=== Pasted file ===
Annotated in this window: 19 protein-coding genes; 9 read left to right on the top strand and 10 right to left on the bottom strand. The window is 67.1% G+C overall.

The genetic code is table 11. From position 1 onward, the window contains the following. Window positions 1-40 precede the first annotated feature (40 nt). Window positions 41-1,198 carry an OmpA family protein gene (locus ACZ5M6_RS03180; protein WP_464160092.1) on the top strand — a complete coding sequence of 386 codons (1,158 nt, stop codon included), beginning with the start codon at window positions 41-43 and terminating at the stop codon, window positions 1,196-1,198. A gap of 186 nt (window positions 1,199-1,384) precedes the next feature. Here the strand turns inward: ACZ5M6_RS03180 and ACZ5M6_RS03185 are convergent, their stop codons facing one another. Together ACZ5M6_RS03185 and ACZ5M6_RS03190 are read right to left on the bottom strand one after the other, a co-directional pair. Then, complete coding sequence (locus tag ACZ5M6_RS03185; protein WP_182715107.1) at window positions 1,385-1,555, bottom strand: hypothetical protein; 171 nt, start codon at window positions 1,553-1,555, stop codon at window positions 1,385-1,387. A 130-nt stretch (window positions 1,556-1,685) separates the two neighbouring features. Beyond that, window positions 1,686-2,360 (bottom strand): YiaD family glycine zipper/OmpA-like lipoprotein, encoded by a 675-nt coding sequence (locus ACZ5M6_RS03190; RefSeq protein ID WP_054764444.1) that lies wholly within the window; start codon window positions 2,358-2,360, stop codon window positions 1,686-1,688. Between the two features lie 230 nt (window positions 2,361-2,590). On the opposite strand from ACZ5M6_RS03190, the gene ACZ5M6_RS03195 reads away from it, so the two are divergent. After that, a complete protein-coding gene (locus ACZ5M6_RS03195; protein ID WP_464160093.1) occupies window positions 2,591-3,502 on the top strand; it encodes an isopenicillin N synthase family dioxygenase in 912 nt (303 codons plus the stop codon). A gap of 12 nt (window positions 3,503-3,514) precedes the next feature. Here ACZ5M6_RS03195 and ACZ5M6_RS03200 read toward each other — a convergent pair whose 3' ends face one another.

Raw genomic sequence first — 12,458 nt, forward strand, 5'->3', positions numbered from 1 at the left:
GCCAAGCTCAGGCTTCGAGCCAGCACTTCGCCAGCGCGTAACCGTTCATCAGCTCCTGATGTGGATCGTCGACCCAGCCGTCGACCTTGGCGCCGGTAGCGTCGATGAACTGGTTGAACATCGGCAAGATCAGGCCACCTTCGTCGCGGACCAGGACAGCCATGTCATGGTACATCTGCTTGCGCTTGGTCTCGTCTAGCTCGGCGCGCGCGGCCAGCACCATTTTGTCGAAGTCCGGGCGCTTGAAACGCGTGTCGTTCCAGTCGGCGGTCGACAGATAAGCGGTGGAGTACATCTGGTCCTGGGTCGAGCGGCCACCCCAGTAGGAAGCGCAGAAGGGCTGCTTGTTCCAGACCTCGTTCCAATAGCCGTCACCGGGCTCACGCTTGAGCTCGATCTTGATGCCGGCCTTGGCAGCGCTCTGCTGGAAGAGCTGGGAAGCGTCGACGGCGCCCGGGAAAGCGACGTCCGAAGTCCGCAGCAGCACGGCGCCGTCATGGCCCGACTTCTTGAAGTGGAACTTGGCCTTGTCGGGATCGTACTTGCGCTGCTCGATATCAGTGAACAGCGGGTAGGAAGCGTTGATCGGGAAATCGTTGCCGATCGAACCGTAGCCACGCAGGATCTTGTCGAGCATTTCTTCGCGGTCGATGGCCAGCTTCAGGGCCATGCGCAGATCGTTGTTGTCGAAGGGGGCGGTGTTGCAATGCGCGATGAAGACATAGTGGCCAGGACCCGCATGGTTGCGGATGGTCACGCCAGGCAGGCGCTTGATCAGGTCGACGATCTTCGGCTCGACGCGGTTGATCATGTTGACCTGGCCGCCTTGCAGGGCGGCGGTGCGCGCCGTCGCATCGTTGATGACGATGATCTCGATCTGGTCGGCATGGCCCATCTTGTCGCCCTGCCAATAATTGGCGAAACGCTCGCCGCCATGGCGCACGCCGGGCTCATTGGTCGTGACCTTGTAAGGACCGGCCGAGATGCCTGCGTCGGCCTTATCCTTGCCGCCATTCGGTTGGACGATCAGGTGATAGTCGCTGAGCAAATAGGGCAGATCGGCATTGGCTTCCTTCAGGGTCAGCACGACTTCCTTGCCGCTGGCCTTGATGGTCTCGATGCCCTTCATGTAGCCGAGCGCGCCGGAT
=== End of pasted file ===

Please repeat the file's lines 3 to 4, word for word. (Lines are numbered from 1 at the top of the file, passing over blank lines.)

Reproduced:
Raw genomic sequence first — 12,458 nt, forward strand, 5'->3', positions numbered from 1 at the left:
GCCAAGCTCAGGCTTCGAGCCAGCACTTCGCCAGCGCGTAACCGTTCATCAGCTCCTGATGTGGATCGTCGACCCAGCCGTCGACCTTGGCGCCGGTAGCGTCGATGAACTGGTTGAACATCGGCAAGATCAGGCCACCTTCGTCGCGGACCAGGACAGCCATGTCATGGTACATCTGCTTGCGCTTGGTCTCGTCTAGCTCGGCGCGCGCGGCCAGCACCATTTTGTCGAAGTCCGGGCGCTTGAAACGCGTGTCGTTCCAGTCGGCGGTCGACAGATAAGCGGTGGAGTACATCTGGTCCTGGGTCGAGCGGCCACCCCAGTAGGAAGCGCAGAAGGGCTGCTTGTTCCAGACCTCGTTCCAATAGCCGTCACCGGGCTCACGCTTGAGCTCGATCTTGATGCCGGCCTTGGCAGCGCTCTGCTGGAAGAGCTGGGAAGCGTCGACGGCGCCCGGGAAAGCGACGTCCGAAGTCCGCAGCAGCACGGCGCCGTCATGGCCCGACTTCTTGAAGTGGAACTTGGCCTTGTCGGGATCGTACTTGCGCTGCTCGATATCAGTGAACAGCGGGTAGGAAGCGTTGATCGGGAAATCGTTGCCGATCGAACCGTAGCCACGCAGGATCTTGTCGAGCATTTCTTCGCGGTCGATGGCCAGCTTCAGGGCCATGCGCAGATCGTTGTTGTCGAAGGGGGCGGTGTTGCAATGCGCGATGAAGACATAGTGGCCAGGACCCGCATGGTTGCGGATGGTCACGCCAGGCAGGCGCTTGATCAGGTCGACGATCTTCGGCTCGACGCGGTTGATCATGTTGACCTGGCCGCCTTGCAGGGCGGCGGTGCGCGCCGTCGCATCGTTGATGACGATGATCTCGATCTGGTCGGCATGGCCCATCTTGTCGCCCTGCCAATAATTGGCGAAACGCTCGCCGCCATGGCGCACGCCGGGCTCATTGGTCGTGACCTTGTAAGGACCGGCCGAGATGCCTGCGTCGGCCTTATCCTTGCCGCCATTCGGTTGGACGATCAGGTGATAGTCGCTGAGCAAATAGGGCAGATCGGCATTGGCTTCCTTCAGGGTCAGCACGACTTCCTTGCCGCTGGCCTTGATGGTCTCGATGCCCTTCATGTAGCCGAGCGCGCCGGAT